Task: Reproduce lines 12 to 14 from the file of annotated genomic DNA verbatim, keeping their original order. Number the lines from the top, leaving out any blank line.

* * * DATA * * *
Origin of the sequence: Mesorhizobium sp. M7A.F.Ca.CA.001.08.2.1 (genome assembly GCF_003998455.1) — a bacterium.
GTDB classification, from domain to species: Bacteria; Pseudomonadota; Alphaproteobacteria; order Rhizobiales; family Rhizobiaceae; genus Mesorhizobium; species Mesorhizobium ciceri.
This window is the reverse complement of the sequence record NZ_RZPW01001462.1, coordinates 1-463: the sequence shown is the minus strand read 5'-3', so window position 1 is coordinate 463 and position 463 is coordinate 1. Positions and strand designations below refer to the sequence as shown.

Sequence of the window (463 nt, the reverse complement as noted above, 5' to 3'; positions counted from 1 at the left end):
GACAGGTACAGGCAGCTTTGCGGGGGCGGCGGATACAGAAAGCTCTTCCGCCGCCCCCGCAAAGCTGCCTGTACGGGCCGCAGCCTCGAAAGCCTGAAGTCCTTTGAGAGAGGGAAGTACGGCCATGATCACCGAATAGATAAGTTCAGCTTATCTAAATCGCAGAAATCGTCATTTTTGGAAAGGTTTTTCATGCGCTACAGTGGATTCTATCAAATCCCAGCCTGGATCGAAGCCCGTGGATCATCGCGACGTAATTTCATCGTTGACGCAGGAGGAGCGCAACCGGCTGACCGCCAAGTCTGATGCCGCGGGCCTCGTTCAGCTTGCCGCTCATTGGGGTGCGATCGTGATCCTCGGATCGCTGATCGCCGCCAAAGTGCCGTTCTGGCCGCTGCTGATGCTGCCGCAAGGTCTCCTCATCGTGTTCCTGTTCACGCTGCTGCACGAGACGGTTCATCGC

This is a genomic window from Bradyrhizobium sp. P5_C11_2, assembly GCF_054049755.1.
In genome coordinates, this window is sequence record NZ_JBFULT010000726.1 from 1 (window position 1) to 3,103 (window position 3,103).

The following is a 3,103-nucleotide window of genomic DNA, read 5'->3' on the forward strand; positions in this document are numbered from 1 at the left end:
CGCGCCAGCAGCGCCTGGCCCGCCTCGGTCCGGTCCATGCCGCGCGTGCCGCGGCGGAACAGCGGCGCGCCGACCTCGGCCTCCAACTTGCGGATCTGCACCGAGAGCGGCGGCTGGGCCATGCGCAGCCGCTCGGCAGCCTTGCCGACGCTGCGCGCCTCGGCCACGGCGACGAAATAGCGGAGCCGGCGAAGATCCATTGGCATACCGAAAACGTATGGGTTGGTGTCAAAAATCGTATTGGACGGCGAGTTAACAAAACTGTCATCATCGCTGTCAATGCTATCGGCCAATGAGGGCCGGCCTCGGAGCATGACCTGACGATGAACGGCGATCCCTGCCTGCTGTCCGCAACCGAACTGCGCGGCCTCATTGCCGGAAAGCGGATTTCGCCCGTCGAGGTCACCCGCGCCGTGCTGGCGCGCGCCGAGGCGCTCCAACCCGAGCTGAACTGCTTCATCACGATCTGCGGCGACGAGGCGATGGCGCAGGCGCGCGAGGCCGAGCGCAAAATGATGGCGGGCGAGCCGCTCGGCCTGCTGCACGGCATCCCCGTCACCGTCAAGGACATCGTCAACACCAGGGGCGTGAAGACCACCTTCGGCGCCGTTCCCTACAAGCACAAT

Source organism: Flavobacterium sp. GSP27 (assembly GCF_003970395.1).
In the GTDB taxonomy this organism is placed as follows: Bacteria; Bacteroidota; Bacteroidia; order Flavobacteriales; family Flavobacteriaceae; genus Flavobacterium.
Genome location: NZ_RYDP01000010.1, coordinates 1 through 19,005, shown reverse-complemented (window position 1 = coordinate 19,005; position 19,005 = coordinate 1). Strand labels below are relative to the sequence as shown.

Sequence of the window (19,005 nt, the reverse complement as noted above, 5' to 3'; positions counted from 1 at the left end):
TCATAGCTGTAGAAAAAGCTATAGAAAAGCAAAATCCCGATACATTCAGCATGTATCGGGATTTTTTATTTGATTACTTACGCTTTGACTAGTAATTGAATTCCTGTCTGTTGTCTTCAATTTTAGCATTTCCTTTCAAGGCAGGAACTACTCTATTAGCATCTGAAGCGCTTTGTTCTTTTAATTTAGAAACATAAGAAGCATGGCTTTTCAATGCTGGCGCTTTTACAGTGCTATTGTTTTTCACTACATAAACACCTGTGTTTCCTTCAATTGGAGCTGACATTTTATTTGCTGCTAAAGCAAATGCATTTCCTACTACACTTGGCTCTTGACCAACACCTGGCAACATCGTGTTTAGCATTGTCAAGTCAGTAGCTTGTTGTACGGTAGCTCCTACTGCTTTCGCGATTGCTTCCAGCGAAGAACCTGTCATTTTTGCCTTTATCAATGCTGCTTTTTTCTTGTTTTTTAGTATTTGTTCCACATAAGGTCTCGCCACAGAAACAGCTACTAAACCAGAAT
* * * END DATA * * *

Genome location: NZ_RYDP01000010.1, coordinates 1 through 19,005, shown reverse-complemented (window position 1 = coordinate 19,005; position 19,005 = coordinate 1). Strand labels below are relative to the sequence as shown.

Sequence of the window (19,005 nt, the reverse complement as noted above, 5' to 3'; positions counted from 1 at the left end):
TCATAGCTGTAGAAAAAGCTATAGAAAAGCAAAATCCCGATACATTCAGCATGTATCGGGATTTTTTATTTGATTACTTACGCTTTGACTAGTAATTGAATTCCTGTCTGTTGTCTTCAATTTTAGCATTTCCTTTCAAGGCAGGAACTACTCTATTAGCATCTGAAGCGCTTTGTTCTTTTAATTTAGAAACATAAGAAGCATGGCTTTTCAATGCTGGCGCTTTTACAGTGCTATTGTTTTTCACTACATAAACACCTGTGTTTCCTTCAATTGGAGCTGACATTTTATTTGCTGCTAAAGCAAATGCATTTCCTACTACACTTGGCTCTTGACCAACACCTGGCAACATCGTGTTTAGCATTGTCAAGTCAGTAGCTTGTTGTACGGTAGCTCCTACTGCTTTCGCGATTGCTTCCAGCGAAGAACCTGTCATTTTTGCCTTTATCAATGCTGCTTTTTTCTTGTTTTTTAGTATTTGTTCCACATAAGGTCTCGCCACAGAAACAGCTACTAAACCAGAAT